At the step 71, the scanner 21 scans the article code 11 put on the side of the picked article 1. The article code 11 contains article names and attribute data on the articles. After scanning of the article code by the scanner 21, the scanned data is sent to the management terminal 8 as the pick-up information.
The management terminal 8 adds up the received information, at the step 72, thus preparing for the data which represents that one hundred of article "AAAAA" are picked up, for example, whereby the resultant denoting the number of articles which have been picked up is compared with the shipment instruction data 73, at the step 73. At the step 74, the result is output by the printer connected to the management terminal 8. The output of the comparison result may be indicated on the display 24.
As described above, in accordance with the sixth embodiment of the warehousing managing system, the shipment instruction data having errors in attribute data can be automatically corrected by referring to the stock display screen, which promptly prepares real-time stock data suitable for the correct shipment instruction. Further, feedback of the resultant of confirming the picked articles and comparison thereof with the shipment instruction data enables judging whether or not the shipment is made without error accurately.
FIG. 30 is a schematic diagram showing the seventh embodiment of the warehouse managing system. In the embodiment, dragging the attribute information on the articles over the screen makes it possible to transfer the articles in the warehouse. The display 24 indicates the storage status display screen 80 while the storage unit 15 stores the location data 82 and the location transference data 83.
The space of the warehouse is divided by a given space into a plurality of locations, each of which is referred to using the unique number. Each of the locations has the location data 82 which includes the above number and data on the articles laid in the location. Transferring the articles from a location to another location is carried out using the storage status display screen 80 on the display 24. The contents of the transference is stored into the storage unit 15 as the location transference data 83.
The data is deleted after completion of transferring the articles actually. The location transference data 83 is sent to the terminal 8 handled by the operator 26 via the transceiver 14, similarly to the sixth embodiment. The contents of the data is printed by the printer 23 as the transference instruction 15. Referring to the transference instruction 81, the operator 26 moves the necessary articles using a forklift or the like.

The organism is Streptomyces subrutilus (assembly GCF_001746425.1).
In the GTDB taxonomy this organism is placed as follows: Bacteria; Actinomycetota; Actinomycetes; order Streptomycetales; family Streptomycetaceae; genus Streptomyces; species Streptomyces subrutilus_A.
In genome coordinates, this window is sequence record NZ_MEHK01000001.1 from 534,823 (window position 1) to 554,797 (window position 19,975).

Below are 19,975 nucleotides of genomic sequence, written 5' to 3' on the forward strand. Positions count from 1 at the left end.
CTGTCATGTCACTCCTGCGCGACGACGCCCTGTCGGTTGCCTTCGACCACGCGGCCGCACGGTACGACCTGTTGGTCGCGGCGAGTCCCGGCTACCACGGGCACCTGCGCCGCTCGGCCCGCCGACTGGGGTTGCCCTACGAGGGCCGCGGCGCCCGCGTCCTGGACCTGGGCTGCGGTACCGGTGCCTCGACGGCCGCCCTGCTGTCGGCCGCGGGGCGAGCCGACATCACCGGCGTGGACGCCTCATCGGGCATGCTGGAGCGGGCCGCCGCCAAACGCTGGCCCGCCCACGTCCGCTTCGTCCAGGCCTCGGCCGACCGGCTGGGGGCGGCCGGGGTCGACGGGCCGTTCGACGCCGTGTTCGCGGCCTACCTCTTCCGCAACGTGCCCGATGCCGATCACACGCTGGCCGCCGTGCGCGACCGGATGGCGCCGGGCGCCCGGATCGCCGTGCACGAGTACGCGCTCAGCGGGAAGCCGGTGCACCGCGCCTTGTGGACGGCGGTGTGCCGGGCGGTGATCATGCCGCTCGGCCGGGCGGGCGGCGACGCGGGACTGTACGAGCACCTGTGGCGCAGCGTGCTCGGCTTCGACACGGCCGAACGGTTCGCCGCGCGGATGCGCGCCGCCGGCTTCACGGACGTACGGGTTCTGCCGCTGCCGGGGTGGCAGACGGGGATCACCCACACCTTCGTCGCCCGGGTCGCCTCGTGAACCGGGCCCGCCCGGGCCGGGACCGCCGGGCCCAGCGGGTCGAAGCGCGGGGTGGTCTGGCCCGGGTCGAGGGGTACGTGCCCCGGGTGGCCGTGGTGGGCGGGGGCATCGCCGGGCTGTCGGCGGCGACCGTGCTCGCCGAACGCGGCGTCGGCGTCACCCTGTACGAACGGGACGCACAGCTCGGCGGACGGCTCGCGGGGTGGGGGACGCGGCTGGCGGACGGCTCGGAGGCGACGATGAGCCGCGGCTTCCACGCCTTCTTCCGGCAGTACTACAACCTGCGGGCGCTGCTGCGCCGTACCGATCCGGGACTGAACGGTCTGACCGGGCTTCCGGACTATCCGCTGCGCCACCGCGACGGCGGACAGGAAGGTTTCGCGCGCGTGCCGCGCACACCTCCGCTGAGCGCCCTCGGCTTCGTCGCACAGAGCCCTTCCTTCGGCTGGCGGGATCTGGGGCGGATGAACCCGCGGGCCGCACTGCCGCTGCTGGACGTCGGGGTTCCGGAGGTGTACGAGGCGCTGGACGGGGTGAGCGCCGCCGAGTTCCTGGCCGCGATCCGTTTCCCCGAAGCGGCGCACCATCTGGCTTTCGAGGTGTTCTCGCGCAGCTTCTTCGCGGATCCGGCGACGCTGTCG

FIGS. 31(a) and (b) are explanatory diagrams which show transferring the articles laid on a shelf. As shown in the figure, the display 24 illustrates the storage status display screen 80 in a transference operation, wherein the storage status display screen 80 shows the status of the articles laid on a rack, for example. Herein, the location is defined as the rack area surrounded by the lattice 84. In each of the locations are laid the articles, wherein the storage status display screen 80 shows the ratio of the articles to the capacity of the location. For example, in the location 86 are stored the articles corresponding to 50% of the capacity of the location 86. Here, for example, clicking of the location 85 using the pointer 28 shows the article list 88 concerning the articles stored in the location 85, wherein the articles list 88 illustrates names, quantities, and volume of the articles.
Pursuant to such a screen, the operator confirms the storage status of the articles to consider transferring the articles, objects of which involve, for example, to receive new articles, to classify the articles, and to arrange the articles for first-in & first-out management.
Transferring articles from a location to another location is carried out as following. In case of transferring the articles from the location 85 to the location 86, dragging the articles therebetween is executed using the pointer 28. More specifically, specifying the articles in the location 85, moving the articles to the location 86, and releasing the article in the location are implemented. Through such processing, the articles are moved from the location 85 to the location 86, whereby the data on the location 86 is updated from 50% to 70% in screen display 87, as shown in FIG. 31(b). In this way, transferring articles is freely carried out for arrangement thereof.
Thus, the articles are virtually transferred on the screen. In fact, however, the articles are left in the original location, for example, in the location 85. The location transference data 83 shown in FIG. 30 stores information on such a transference operation. The contents of the location transference data 83 is employed in the actual transference operation as the transference instruction 81.